Breadcrumb #310

JESS GOODWIN

Maggie woke to darkness, pain searing at the back of her head.

    What the fuck? she thought. After a minute her eyes adjusted to the dark and she realized the floor was in fact the cold, dirt ground of what appeared to be a cellar. There were crates and boxes stacked high near one wall; a workbench sat against another; water dripped from the ceiling, forming tiny puddles around her. In the far corner a small window had been painted over black, allowing only a few slivers of setting sunlight to penetrate the room.

    Wherever she was, it smelled like death.

    Maggie tried to reach up and feel her head, but quickly realized she was handcuffed to a radiator pipe. Wincing, she began to remember what had happened. She’d been walking to her car, fast — she was already late and of all the nights to be running late, this wasn’t the one. Before she could reach for the handle, quick footsteps sounded to her left, then sharp pain. She hit the ground and passed out before she could see who had attacked her.

    Now, the acrid smell of sweat, piss, tears, and blood filling her nostrils, the identity of her captor became suddenly and alarmingly apparent. She thought of the news reports, the cautionary texts and Facebook messages from family members, the irreverent tweets about how her town had become the hunting grounds for a psychopath. 

    The media had come up with some stupid name for him — the Madison Mangler, the Madison     Mauler — something with a double M, born solely out of a fondness for catchy alliteration. It didn’t matter. Whatever they called him didn’t convey the horrors of what he’d done to his victims. 

    According to the reports Maggie had read, he abducted and held them for about half a day before dumping them in various spots in the outskirts of town. He spent the time he had with his victims doing unspeakable things, leaving their bodies in tatters and their faces nearly unrecognizable. 

    The police, as far as the public knew, had zero leads. They couldn’t pin down a pattern, because really, this guy didn’t have any. There wasn’t a set time period between his victims; he’d never taken anyone from the same place twice; he’d never dumped anyone’s body in the same place twice. He’d left nothing of himself — hair, blood, fingerprints — for the police to find. Whoever he was, he was good, and his appetite for murder didn’t seem to be waning. The people of Madison were terrified.

    Maggie, on the other hand, felt slightly amused, that of the tens of thousands of people in Madison, this guy would choose her. She wondered if he’d stalked her, following her every move to figure out the best time to grab her. To a killer, she’d have made an ideal target — her family were scattered all over the country, all of them at least three states away from her, and she had no real friends. She was almost always alone. To a killer, she had no one who would ring the alarm if she went missing, no one looking out for her.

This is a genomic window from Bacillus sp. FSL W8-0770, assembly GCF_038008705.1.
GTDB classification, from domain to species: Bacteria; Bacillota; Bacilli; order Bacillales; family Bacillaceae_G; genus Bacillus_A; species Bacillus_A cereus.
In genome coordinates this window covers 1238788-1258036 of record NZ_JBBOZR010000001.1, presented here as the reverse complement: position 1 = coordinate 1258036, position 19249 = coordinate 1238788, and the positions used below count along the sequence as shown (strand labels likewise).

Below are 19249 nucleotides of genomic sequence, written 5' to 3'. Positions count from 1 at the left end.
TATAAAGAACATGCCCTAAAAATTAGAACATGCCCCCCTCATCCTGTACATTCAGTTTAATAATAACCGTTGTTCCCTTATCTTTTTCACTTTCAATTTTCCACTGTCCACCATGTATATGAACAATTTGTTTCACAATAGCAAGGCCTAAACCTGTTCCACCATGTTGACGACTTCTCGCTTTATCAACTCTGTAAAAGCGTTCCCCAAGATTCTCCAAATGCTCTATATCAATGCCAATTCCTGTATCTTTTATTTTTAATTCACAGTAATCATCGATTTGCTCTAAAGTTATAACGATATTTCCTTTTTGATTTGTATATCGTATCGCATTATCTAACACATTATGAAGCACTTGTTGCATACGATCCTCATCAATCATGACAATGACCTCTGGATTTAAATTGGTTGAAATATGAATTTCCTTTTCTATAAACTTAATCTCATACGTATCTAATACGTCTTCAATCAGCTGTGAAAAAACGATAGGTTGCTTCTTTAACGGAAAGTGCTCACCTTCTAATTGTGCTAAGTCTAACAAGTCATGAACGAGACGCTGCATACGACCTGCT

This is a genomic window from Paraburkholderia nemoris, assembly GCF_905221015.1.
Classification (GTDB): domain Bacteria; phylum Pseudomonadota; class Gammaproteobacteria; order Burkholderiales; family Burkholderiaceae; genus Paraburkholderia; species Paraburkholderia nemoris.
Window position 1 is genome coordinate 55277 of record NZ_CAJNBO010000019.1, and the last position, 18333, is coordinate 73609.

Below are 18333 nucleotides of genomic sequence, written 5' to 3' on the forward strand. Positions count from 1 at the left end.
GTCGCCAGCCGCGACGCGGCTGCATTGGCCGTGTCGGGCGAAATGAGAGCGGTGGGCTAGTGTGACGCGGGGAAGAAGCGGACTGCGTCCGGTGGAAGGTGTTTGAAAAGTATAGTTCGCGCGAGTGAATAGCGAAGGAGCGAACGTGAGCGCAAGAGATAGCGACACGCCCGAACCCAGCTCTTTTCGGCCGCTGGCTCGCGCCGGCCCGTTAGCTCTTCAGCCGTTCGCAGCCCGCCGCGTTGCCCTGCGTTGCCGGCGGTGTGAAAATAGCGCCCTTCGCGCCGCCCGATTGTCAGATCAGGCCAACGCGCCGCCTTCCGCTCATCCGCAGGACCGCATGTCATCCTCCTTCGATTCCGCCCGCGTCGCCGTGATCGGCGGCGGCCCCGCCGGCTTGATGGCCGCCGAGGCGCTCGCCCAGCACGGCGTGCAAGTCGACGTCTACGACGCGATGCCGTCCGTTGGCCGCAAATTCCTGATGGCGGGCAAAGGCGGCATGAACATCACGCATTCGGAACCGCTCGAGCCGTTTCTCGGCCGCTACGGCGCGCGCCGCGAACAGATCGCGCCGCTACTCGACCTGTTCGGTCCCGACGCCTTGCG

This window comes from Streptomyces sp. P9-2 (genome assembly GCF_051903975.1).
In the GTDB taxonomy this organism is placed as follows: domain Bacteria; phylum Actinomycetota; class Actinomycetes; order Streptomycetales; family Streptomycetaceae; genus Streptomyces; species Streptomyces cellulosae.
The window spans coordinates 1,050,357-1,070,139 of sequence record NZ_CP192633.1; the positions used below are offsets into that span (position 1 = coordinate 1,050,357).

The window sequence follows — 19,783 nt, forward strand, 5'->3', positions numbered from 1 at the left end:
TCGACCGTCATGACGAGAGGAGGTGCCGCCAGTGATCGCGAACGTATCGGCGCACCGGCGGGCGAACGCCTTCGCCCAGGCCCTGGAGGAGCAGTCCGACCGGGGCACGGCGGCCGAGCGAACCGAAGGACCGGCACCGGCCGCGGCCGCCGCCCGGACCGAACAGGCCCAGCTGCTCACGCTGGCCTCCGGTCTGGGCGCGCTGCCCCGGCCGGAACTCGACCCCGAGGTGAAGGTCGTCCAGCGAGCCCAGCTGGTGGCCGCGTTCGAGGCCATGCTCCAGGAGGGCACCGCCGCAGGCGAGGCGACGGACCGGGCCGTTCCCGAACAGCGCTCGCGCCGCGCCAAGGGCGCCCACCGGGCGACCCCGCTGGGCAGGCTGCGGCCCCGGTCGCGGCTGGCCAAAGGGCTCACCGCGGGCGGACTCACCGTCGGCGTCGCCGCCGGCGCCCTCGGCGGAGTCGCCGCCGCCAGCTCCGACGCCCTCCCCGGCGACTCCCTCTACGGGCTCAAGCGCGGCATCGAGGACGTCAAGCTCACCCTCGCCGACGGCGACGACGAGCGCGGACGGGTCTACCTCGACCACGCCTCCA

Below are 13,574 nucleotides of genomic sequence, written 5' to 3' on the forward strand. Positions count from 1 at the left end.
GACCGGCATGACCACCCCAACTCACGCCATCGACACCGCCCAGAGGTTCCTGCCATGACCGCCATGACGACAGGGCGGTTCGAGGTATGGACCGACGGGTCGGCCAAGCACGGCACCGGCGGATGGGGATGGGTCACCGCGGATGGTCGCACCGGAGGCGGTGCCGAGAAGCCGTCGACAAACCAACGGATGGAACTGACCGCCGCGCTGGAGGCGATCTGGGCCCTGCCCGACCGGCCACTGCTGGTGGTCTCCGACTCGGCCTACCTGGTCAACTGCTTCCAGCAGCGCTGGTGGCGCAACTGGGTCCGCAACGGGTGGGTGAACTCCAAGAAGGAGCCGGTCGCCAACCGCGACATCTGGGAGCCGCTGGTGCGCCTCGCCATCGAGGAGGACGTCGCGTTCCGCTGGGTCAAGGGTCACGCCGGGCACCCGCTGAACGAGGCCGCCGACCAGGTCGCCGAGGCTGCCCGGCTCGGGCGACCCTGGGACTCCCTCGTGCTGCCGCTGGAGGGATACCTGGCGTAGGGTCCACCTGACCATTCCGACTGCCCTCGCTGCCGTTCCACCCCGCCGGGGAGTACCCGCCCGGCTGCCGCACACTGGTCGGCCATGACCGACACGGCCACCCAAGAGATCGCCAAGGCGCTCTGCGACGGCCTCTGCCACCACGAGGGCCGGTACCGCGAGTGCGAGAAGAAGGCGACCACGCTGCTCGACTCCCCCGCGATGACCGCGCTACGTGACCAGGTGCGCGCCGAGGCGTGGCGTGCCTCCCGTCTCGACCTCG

Whoever he was, he was good, and his appetite for murder didn’t seem to be waning.

    Of course, she didn’t need anyone to look out for her. Not tonight, anyway.

    She almost felt bad for her abductor — he had no idea what he was in for. While he’d managed to evade capture, Maggie had a secret of her own — one that, had he known about it, would have sent him running for the hills.

    Instead, from the sound of the heavy footsteps above Maggie’s head, he was pacing. With each step he took, a wisp of dust and dirt and water fell from the ceiling. Was he psyching himself up to storm down the stairs and get to work? He’d killed nearly 10 people already, and that was just who the police were aware of. Who knew how many others there might have been?

    Maggie had spent years pushing down the urge to hunt, maim, kill, ignoring the bloodlust. The last time she gave in, eight people died. She was so wracked with guilt she considered killing herself time and again but found she never had the nerve. 

    Some good would come of her cowardice now, at least. She was glad she’d be the one who killed this fucker. Maggie could never make up for the atrocities she’d committed, but she could avenge the people he had murdered, and stop him from doing it again.

    His timing couldn’t have been better. It had been just after seven at night when he’d taken her; the sun had just started setting. She didn’t know how long she’d been out, but judging from the dull ache in her bones, it couldn’t have been more than an hour. With each passing minute the ache grew more intense; the scents of the room, stronger; her view of her surroundings, more detailed. Another couple of minutes and she’d be ready.

    The pacing upstairs stopped. As Maggie stared anxiously at the ceiling, waiting for the footsteps to start again, sharp pain began spiraling from her abdomen through the rest of her body.

    Maggie was so consumed by her sensation she didn’t notice the crack of the cellar door as it slammed against the wall and her captor began his descent down the stairs. He reached the bottom just in time to see claws burst from Maggie’s fingers. The look on his face, one that shifted rapidly from shock to confusion to horror as he watched her body mutate from woman to werewolf, was the last thing Maggie saw before she lost herself to the monster.

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